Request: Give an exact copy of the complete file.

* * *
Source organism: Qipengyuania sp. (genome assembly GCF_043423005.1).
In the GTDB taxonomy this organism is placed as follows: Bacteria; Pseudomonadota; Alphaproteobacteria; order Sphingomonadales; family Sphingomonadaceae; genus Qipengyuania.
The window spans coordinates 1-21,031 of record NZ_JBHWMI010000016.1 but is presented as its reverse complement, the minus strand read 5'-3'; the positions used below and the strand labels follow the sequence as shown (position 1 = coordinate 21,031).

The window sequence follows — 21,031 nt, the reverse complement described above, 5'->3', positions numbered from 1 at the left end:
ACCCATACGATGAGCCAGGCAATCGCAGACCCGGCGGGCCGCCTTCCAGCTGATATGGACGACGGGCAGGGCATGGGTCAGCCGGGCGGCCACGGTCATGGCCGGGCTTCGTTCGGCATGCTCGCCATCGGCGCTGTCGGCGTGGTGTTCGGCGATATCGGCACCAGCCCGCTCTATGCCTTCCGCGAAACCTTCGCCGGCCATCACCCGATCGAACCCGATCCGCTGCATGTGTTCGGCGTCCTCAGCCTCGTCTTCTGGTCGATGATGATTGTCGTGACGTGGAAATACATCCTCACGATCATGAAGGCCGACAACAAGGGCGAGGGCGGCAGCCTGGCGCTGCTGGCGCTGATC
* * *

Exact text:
Source organism: Qipengyuania sp. (genome assembly GCF_043423005.1).
In the GTDB taxonomy this organism is placed as follows: Bacteria; Pseudomonadota; Alphaproteobacteria; order Sphingomonadales; family Sphingomonadaceae; genus Qipengyuania.
The window spans coordinates 1-21,031 of record NZ_JBHWMI010000016.1 but is presented as its reverse complement, the minus strand read 5'-3'; the positions used below and the strand labels follow the sequence as shown (position 1 = coordinate 21,031).

The window sequence follows — 21,031 nt, the reverse complement described above, 5'->3', positions numbered from 1 at the left end:
ACCCATACGATGAGCCAGGCAATCGCAGACCCGGCGGGCCGCCTTCCAGCTGATATGGACGACGGGCAGGGCATGGGTCAGCCGGGCGGCCACGGTCATGGCCGGGCTTCGTTCGGCATGCTCGCCATCGGCGCTGTCGGCGTGGTGTTCGGCGATATCGGCACCAGCCCGCTCTATGCCTTCCGCGAAACCTTCGCCGGCCATCACCCGATCGAACCCGATCCGCTGCATGTGTTCGGCGTCCTCAGCCTCGTCTTCTGGTCGATGATGATTGTCGTGACGTGGAAATACATCCTCACGATCATGAAGGCCGACAACAAGGGCGAGGGCGGCAGCCTGGCGCTGCTGGCGCTGATC